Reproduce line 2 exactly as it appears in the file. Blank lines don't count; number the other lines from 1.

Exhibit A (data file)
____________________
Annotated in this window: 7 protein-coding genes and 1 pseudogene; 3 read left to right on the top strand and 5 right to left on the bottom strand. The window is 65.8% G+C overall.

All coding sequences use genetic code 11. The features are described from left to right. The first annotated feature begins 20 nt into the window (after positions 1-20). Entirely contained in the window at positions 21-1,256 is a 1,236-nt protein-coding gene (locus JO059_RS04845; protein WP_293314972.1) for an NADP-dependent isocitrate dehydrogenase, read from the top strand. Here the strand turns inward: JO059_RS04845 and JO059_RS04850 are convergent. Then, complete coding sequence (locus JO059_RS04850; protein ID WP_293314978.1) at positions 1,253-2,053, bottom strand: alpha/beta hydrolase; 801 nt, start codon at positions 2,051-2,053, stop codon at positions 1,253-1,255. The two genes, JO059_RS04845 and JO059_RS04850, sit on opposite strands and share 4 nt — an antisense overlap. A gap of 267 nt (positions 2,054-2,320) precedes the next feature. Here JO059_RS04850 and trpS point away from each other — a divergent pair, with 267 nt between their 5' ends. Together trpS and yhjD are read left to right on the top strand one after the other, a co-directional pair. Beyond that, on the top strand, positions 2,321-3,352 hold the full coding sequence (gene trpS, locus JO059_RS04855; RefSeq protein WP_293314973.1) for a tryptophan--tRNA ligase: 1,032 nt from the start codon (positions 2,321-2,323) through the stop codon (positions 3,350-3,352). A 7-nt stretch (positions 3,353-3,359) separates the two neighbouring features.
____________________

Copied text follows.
All coding sequences use genetic code 11. The features are described from left to right. The first annotated feature begins 20 nt into the window (after positions 1-20). Entirely contained in the window at positions 21-1,256 is a 1,236-nt protein-coding gene (locus JO059_RS04845; protein WP_293314972.1) for an NADP-dependent isocitrate dehydrogenase, read from the top strand. Here the strand turns inward: JO059_RS04845 and JO059_RS04850 are convergent. Then, complete coding sequence (locus JO059_RS04850; protein ID WP_293314978.1) at positions 1,253-2,053, bottom strand: alpha/beta hydrolase; 801 nt, start codon at positions 2,051-2,053, stop codon at positions 1,253-1,255. The two genes, JO059_RS04845 and JO059_RS04850, sit on opposite strands and share 4 nt — an antisense overlap. A gap of 267 nt (positions 2,054-2,320) precedes the next feature. Here JO059_RS04850 and trpS point away from each other — a divergent pair, with 267 nt between their 5' ends. Together trpS and yhjD are read left to right on the top strand one after the other, a co-directional pair. Beyond that, on the top strand, positions 2,321-3,352 hold the full coding sequence (gene trpS, locus JO059_RS04855; RefSeq protein WP_293314973.1) for a tryptophan--tRNA ligase: 1,032 nt from the start codon (positions 2,321-2,323) through the stop codon (positions 3,350-3,352). A 7-nt stretch (positions 3,353-3,359) separates the two neighbouring features.